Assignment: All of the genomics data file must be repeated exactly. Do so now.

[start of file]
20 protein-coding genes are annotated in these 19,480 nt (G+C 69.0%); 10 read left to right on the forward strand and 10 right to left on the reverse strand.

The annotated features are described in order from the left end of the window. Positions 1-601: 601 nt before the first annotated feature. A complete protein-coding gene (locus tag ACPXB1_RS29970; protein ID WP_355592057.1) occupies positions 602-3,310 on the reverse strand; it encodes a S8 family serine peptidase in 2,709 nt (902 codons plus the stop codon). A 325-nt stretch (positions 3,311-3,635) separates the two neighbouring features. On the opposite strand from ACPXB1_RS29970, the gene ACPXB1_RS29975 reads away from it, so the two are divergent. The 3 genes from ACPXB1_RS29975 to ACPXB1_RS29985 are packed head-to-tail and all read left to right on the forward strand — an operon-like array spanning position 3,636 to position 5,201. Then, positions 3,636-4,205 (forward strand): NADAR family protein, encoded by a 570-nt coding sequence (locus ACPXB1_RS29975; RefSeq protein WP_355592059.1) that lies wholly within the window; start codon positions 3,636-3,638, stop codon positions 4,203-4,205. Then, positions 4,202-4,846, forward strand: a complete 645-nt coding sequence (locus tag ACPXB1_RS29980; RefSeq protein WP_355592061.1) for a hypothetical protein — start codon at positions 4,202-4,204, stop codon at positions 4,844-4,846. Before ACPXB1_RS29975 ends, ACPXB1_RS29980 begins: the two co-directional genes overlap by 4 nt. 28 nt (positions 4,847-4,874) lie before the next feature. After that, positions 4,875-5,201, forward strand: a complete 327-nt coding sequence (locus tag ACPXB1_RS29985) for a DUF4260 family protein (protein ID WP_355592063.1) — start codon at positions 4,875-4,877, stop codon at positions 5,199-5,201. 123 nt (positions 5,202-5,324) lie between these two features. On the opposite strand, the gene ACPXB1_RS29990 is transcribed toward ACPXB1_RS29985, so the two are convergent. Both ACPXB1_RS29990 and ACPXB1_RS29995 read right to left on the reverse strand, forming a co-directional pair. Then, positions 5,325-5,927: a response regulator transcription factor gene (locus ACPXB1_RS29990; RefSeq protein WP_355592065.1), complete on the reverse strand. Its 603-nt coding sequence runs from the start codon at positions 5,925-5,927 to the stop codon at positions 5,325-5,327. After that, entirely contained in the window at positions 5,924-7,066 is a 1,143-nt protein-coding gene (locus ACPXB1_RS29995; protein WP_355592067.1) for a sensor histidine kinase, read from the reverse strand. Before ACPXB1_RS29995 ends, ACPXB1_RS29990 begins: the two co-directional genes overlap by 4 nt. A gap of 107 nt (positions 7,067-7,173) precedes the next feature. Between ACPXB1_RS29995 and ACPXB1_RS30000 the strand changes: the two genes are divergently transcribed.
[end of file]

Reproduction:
20 protein-coding genes are annotated in these 19,480 nt (G+C 69.0%); 10 read left to right on the forward strand and 10 right to left on the reverse strand.

The annotated features are described in order from the left end of the window. Positions 1-601: 601 nt before the first annotated feature. A complete protein-coding gene (locus tag ACPXB1_RS29970; protein ID WP_355592057.1) occupies positions 602-3,310 on the reverse strand; it encodes a S8 family serine peptidase in 2,709 nt (902 codons plus the stop codon). A 325-nt stretch (positions 3,311-3,635) separates the two neighbouring features. On the opposite strand from ACPXB1_RS29970, the gene ACPXB1_RS29975 reads away from it, so the two are divergent. The 3 genes from ACPXB1_RS29975 to ACPXB1_RS29985 are packed head-to-tail and all read left to right on the forward strand — an operon-like array spanning position 3,636 to position 5,201. Then, positions 3,636-4,205 (forward strand): NADAR family protein, encoded by a 570-nt coding sequence (locus ACPXB1_RS29975; RefSeq protein WP_355592059.1) that lies wholly within the window; start codon positions 3,636-3,638, stop codon positions 4,203-4,205. Then, positions 4,202-4,846, forward strand: a complete 645-nt coding sequence (locus tag ACPXB1_RS29980; RefSeq protein WP_355592061.1) for a hypothetical protein — start codon at positions 4,202-4,204, stop codon at positions 4,844-4,846. Before ACPXB1_RS29975 ends, ACPXB1_RS29980 begins: the two co-directional genes overlap by 4 nt. 28 nt (positions 4,847-4,874) lie before the next feature. After that, positions 4,875-5,201, forward strand: a complete 327-nt coding sequence (locus tag ACPXB1_RS29985) for a DUF4260 family protein (protein ID WP_355592063.1) — start codon at positions 4,875-4,877, stop codon at positions 5,199-5,201. 123 nt (positions 5,202-5,324) lie between these two features. On the opposite strand, the gene ACPXB1_RS29990 is transcribed toward ACPXB1_RS29985, so the two are convergent. Both ACPXB1_RS29990 and ACPXB1_RS29995 read right to left on the reverse strand, forming a co-directional pair. Then, positions 5,325-5,927: a response regulator transcription factor gene (locus ACPXB1_RS29990; RefSeq protein WP_355592065.1), complete on the reverse strand. Its 603-nt coding sequence runs from the start codon at positions 5,925-5,927 to the stop codon at positions 5,325-5,327. After that, entirely contained in the window at positions 5,924-7,066 is a 1,143-nt protein-coding gene (locus ACPXB1_RS29995; protein WP_355592067.1) for a sensor histidine kinase, read from the reverse strand. Before ACPXB1_RS29995 ends, ACPXB1_RS29990 begins: the two co-directional genes overlap by 4 nt. A gap of 107 nt (positions 7,067-7,173) precedes the next feature. Between ACPXB1_RS29995 and ACPXB1_RS30000 the strand changes: the two genes are divergently transcribed.